An Official Website of Collectorate - Jaipur


City Palace: The City Palace is a historic landmark. The carved arches are supported by grey-white marble columns studded with floral motifs in gold and coloured stones. Two elephants carved in marble guard the entrance, where retainers whose families have served generations of rulers are at hand to serve as guides.

The palace interior houses a Museum containing select collection of various types of Rajasthani dresses, a fascinating armoury of Mughal and Rajput weapons; swords of all shapes and sizes, with chased handles, some of them inlaid, enamelled, encrusted with jewels and encased in bold and magnificent scabbards.

It also has an art gallery with a fine collection of paintings, carpets, royal paraphernalia and rare astronomical works in Arabic, Persian, Latin and Sanskrit, acquired by Sawai Jai Singh-II for his study of planets and their movements. 

Jantar Mantar: Jantar mantar is one of Jai Singh's five remarkable observatories. Constructed with stone and marble its complex instruments whose settings and shapes are precisely and scientifically designed represent the high points of Medieval Indian astronomy. The Ram Yantras used for gauging altitudes are unique in their isolation. This is the largest of the five observatories founded by Sawai Jai Singh-II in various parts of the country. It has been listed in UNESCO world heritage sites 

Major Yantras or instruments that you can watch moving clockwise are: Small 'Samrat', 'Dhruva', 'Narivalya', The Observer's Seat, Small 'Kranti', 'Raj' 'Unnathamsa', 'Disha', 'Dakshina', Large 'Samrat', 'Rashivalayas', 'Jai Prakash', Small 'Ram', Large 'Ram Yantra', 'Diganta', Large 'Kranti'
Hawa Mahal: Built by the poet king Sawai Pratap Singh, the Hawa Mahal is the most strikingly designed monument in Jaipur. What is seen from the Sireh Deorhi Bazaar is the multiniched five storey high backside of the complex ( see it in photo gallery ). It was conceived to provide adequate vantage position behind delicate stone carved jali screens to the palace women for watching the royal processions passing through the bazaar below.
Albert Hall: It is situated in the beautiful garden of Jaipur city, Ram Niwas Bagh. It was constructed by Maharaja Sawai Ram Singh in the year 1886 under the drought relief work of Rs 4 Lacs.

The design of the building was done by Sir Swinton Jaicob. Presently the hall is used for museum purpose.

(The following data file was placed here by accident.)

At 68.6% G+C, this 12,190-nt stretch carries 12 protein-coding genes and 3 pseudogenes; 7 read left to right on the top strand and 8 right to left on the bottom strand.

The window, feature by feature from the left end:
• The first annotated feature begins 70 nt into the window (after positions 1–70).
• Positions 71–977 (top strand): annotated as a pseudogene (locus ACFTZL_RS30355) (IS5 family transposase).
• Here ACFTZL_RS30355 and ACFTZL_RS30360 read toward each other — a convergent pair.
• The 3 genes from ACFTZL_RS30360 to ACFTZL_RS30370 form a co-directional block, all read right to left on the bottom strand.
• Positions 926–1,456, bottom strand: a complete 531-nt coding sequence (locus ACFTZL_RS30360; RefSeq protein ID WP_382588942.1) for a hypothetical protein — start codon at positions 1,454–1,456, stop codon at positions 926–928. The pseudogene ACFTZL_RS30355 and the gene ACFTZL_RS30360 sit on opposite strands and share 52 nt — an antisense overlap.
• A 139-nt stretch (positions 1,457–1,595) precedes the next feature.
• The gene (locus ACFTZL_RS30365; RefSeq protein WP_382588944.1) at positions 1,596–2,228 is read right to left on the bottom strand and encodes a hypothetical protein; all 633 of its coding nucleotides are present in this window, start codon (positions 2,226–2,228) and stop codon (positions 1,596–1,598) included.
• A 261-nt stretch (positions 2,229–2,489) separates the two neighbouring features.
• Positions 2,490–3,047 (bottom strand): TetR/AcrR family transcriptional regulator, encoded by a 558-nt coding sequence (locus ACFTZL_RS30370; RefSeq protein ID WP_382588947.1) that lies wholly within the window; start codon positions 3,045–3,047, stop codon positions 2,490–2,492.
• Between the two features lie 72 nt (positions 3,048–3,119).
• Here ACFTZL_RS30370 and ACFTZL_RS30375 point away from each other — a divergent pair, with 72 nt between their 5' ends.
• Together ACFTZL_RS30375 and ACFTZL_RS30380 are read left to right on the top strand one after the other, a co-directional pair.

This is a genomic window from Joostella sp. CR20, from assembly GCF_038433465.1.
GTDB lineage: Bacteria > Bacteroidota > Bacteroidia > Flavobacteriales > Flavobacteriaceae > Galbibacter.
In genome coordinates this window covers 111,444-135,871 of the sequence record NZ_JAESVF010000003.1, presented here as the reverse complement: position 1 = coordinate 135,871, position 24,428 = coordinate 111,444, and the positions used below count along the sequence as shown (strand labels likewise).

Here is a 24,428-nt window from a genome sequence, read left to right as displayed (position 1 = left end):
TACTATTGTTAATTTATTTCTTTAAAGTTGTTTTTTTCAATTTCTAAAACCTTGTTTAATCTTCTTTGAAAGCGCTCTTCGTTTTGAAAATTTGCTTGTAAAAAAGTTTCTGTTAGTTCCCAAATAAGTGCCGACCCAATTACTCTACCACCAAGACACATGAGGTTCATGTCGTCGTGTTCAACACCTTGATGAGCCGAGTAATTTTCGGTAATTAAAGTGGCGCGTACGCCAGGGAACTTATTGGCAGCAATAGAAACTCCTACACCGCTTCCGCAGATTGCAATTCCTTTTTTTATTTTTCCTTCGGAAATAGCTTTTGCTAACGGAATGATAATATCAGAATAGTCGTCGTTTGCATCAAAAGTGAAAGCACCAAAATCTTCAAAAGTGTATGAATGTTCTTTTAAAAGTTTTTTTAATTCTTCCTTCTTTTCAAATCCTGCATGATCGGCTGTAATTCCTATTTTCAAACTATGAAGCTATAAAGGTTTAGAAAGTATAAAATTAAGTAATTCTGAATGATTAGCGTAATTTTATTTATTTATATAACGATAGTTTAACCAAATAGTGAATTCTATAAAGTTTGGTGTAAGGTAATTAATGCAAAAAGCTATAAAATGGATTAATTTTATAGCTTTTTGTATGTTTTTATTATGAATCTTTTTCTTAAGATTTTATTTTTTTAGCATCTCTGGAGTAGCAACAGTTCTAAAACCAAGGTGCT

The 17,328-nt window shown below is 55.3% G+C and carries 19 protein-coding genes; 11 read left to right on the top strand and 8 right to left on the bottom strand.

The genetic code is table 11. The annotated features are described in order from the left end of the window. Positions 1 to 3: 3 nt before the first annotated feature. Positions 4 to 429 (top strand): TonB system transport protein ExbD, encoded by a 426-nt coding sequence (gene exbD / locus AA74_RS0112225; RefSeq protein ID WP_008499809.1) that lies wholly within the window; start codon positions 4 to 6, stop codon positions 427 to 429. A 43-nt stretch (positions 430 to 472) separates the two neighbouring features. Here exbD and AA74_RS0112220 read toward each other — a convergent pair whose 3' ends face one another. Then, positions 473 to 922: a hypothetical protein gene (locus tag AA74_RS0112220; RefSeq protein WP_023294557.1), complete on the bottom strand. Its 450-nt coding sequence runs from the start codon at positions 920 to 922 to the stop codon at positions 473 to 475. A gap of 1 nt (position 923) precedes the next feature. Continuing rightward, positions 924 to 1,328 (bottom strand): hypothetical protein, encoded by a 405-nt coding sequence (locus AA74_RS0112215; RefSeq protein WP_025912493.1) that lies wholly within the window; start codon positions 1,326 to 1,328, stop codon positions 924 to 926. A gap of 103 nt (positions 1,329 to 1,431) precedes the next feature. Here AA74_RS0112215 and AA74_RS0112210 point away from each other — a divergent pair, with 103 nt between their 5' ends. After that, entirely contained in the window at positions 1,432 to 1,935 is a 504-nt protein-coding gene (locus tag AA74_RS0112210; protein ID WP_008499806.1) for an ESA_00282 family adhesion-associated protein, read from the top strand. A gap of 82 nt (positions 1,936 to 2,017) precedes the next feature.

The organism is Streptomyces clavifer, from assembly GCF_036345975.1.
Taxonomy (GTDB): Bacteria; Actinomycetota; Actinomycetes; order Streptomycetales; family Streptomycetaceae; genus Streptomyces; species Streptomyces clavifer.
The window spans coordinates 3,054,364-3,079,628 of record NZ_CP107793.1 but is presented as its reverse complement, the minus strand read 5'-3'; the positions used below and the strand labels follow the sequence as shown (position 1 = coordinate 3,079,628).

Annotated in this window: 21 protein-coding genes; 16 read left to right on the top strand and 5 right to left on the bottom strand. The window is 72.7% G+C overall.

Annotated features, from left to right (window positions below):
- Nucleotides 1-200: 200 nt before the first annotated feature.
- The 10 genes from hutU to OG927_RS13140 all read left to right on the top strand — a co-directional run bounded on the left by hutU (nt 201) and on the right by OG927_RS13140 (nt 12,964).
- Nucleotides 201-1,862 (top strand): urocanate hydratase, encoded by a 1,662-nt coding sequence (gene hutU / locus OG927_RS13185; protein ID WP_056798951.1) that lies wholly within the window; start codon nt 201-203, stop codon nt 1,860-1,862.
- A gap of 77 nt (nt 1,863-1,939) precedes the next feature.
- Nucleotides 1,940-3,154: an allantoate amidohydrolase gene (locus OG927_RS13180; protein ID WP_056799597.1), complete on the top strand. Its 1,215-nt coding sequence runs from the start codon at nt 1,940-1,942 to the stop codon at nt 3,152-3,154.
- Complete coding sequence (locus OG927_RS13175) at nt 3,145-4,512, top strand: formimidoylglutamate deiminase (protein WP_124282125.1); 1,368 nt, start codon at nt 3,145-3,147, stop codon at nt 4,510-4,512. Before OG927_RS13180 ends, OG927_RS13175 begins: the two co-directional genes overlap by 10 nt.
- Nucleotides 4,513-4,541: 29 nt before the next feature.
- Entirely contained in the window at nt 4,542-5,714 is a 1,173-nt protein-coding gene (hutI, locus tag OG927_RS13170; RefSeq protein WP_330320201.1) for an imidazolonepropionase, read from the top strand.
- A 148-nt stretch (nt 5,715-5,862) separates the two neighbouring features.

Jal Mahal: A tiny palace romantically located in the middle of a small lake, this was supposed to be a hunting lodge for the royal family. It can only be viewed from the banks of the lake.
Amer Fort: For seven long centuries before Jaipur was built, Amer served as the capital for Kachhwaha rulers of the old state of Dhundhar.

Amer Fort is the complex of palaces, halls, pavilions, gardens and temples, which were built by Raja Man Singh, Mirza Raja Jai Singh and Sawai Jai Singh over a period of about two centuries.

The palace complex rising from the placid waters of the Mootha lake is approached through a steep path, now often traversed by tourists on elephant-back, to Singh palace and Jaleb Chowk. Two flights of stairs rise from one end to the chowk, one leading to the elegant temple of Shila Mata and other to the palace complex. The image of the Mother Goddess worshipped with reverence by thousands of devotees every day was brought from Jessore in East Bengal ( now in Bangladesh ) by raja Man Singh and installed here. 

The front courtyard of the palace complex is dominated by the spectacular pillared hall of the Diwan-e-Aam and the double storeyed painted gateway Ganesh Pole. Beyond the corridors and galleries on the either side of a small elegant Charbagh style garden are Sukh Niwas to its right and Jas Mandir to its left. The Jas Mandir in the upper floor combines the finest elements of mughal architecture and interior decoration in a Rajput setting with intricately carved jali screens, delicate mirror and stucco works and painted and carved dado panels. The older and simpler structures at the far end were built by Raja Man Singh in the later year of the 16th century.

The well proportioned Mohan Bari or Kesar Kyari in the centre of the Mootha lake and the Dilaram Bagh at its north end provide a spectacular view from the palaces above.
B M Birla Planetarium: Equipped with modern computerized projection system, the planetarium offers unique audio-visual educational entertainment. A Science Museum is also a part of this one of the most modern planetarium in India.
Galtaji: Beyond the gardens amidst the low hills guarding the city lies the old pilgrim centre of Galtaji. Temples, pavilions and holy kunds ( natural springs and reservoirs ) do the serene green landscape. The small temple of the Sun God, built by Diwan Kriparam on the top of the highest peak, is visible from all parts of the city.
Laxmi Narayan Temple: In the southern horizon is a privately owned hilltop fort of Moti Doongari shaped like a scotish castle. At the foot of the hill, Laxmi Narayan Temple, beautifully built in sparking white marble, is located.
Nahargarh Fort: Beyond the hills of Jaigarh stand the Fort of Nahargarh like a watchful sentinel guarding Sawai Jai Singh's beautiful city. Much of the original structures are now in ruins, but the lovely building added by sawai Ram Singh II and Sawai Madho Singh II still survive.
Sargasuli: Also known as Isar Lat, this tower was erected in the mid-18th century by Maharaja Ishwari Singh to commemorate a battle victory. Ironically, Ishwari Singh was ostracized for his love of a common girl, and he is the only Kachchawaha maharaja who has not been commemorated at Gaitore.The tower dominating the skyline on the western side of Tripolia Bazaar is the highest structure in Jaipur. 

Govind Devji Temple: